Patrick and Sarah Fielding have become the first husband and wife in Britain to share a headship. Roger Bushby reports
"Had a good day at the office dear?" isn't just small talk for Patrick and Sarah Fielding.
Quite the opposite: it is vital each knows what the other is up to, because they are believed to be the first married couple in Britain to hold a job-share headship in a maintained school.
The pair - both in their mid-30s, - are now in their second week at the helm of the 420-pupil Mayflower primary school in Leicester. They are getting used to the juggling act of keeping a civilised home life while holding exactly the same post.
Their first week was spent in school together, but now each spends five days a fortnight - one three-day and one two-day week - in school.
On top of all this, they share the responsibility of looking after Eleanor, four, and Hannah, two.
Patrick and Sarah married last summer, and have been together ever since meeting at Lancaster University in 1984.
Job-sharing is not new to them. They have come to Mayflower after spending nearly four years sharing a deputy headship at Greenwood junior school, in Nottingham.
Sarah said: "That was an experience that worked out so well for us, that we decided to go for a shared headship. We knew that we wanted to spend as much time as possible with our children, but also stay in top management, so this was a logical, if unusual step to take."
At Mayflower, the couple were interviewed individually for the headship. "You've got to be able to present yourself as a capable head in your own right," said Patrick. It could have happened that the job could have been offered to one of us and not the other. In fact we were each asked if we would take the headship if it was not on a job-shring basis. We said no."
"We know that we do a better job together than we would individually, because we have developed a more balanced approach to everything."
Now they have the job, their new routine has already been established. "When whoever has been at school arrives home in the early evening, the first thing on the agenda before de-briefing is the meal," said Patrick.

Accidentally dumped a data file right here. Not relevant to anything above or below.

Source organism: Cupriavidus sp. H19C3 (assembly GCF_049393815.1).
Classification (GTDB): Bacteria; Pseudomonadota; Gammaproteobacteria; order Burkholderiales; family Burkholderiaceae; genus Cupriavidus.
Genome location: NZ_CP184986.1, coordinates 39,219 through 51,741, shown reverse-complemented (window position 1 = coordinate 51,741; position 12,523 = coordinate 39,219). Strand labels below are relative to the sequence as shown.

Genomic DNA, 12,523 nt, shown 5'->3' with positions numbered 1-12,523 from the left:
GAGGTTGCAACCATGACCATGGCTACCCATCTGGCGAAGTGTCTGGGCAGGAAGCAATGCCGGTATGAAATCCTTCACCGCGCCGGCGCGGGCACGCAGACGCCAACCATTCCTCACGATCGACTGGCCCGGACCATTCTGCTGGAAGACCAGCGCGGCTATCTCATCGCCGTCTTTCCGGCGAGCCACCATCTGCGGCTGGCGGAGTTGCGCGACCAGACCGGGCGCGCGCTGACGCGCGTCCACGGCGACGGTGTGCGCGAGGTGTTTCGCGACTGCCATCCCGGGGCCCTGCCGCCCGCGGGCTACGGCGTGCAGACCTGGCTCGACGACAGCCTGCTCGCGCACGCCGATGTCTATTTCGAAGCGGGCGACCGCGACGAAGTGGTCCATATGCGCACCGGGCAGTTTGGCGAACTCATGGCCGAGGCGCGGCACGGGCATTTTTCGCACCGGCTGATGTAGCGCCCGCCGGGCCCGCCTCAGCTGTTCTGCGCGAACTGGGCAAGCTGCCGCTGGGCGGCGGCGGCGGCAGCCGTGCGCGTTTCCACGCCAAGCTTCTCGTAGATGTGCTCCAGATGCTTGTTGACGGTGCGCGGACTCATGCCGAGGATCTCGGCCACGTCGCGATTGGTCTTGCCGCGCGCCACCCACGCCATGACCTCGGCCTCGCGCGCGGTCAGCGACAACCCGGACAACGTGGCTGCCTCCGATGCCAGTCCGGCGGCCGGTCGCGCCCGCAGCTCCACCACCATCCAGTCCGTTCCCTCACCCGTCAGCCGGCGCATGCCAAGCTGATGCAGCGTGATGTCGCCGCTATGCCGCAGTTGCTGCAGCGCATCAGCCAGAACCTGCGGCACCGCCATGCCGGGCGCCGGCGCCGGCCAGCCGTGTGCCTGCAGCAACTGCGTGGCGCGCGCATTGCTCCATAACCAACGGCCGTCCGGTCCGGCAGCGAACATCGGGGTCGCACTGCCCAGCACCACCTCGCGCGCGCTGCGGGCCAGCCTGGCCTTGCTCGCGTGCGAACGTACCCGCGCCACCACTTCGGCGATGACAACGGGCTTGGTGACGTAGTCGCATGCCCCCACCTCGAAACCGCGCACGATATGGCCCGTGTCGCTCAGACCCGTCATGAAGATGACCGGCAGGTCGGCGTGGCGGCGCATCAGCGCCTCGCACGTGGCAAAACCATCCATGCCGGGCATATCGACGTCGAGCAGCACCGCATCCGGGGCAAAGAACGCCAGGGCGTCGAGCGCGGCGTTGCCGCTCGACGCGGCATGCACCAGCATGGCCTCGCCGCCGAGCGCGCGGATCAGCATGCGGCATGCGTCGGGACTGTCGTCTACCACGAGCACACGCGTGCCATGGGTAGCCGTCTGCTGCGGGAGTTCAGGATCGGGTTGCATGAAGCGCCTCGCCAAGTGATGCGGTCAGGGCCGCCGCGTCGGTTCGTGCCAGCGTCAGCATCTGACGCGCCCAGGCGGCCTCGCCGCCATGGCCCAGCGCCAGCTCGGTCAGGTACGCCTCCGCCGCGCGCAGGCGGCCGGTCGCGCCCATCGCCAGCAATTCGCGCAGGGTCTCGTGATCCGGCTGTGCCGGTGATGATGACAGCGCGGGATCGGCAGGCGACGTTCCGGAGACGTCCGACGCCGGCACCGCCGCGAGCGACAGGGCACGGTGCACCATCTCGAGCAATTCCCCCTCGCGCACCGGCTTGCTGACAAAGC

Sarah added: "The trouble is that cooking is not a strong point for either of us. Although Patrick's pretty good at the ironing, and he plays a mean piano - which comes in useful at school. I also find that, when I am doing the shopping, I am probably the only woman in the supermarket wondering what my husband's doing at work."
Around an hour is spent each evening discussing the day's events at school. "We have obviously had disagreements," said Patrick. "But in the end we have learnt that you do what is best for the school.
"A marital arrangement is a bit like a professional arrangement. You debate it and hopefully reach a balanced conclusion and try and talk things out.
"We don't have defined areas when it comes to the headship, because that just wouldn't work. Togetherness does work for us - in every way."
Double vision, Friday magazine, 12-13
* Jobsharing accounts for around 4 per cent of all jobs, according to a DFEE study last year.
* A study in 1996 found 2 per cent of teachers had jobshares.
* Top management jobshares are rare: Sue Monk, chief executive of pressure group Parents at Work and Sarah Jackson have shared the post for the past four years.
* Another high-profile jobshare is the editorship of BBC Radio 4's World Tonight current affairs programme which has been shared by Prue Keeley and Jenni Russell since 1998.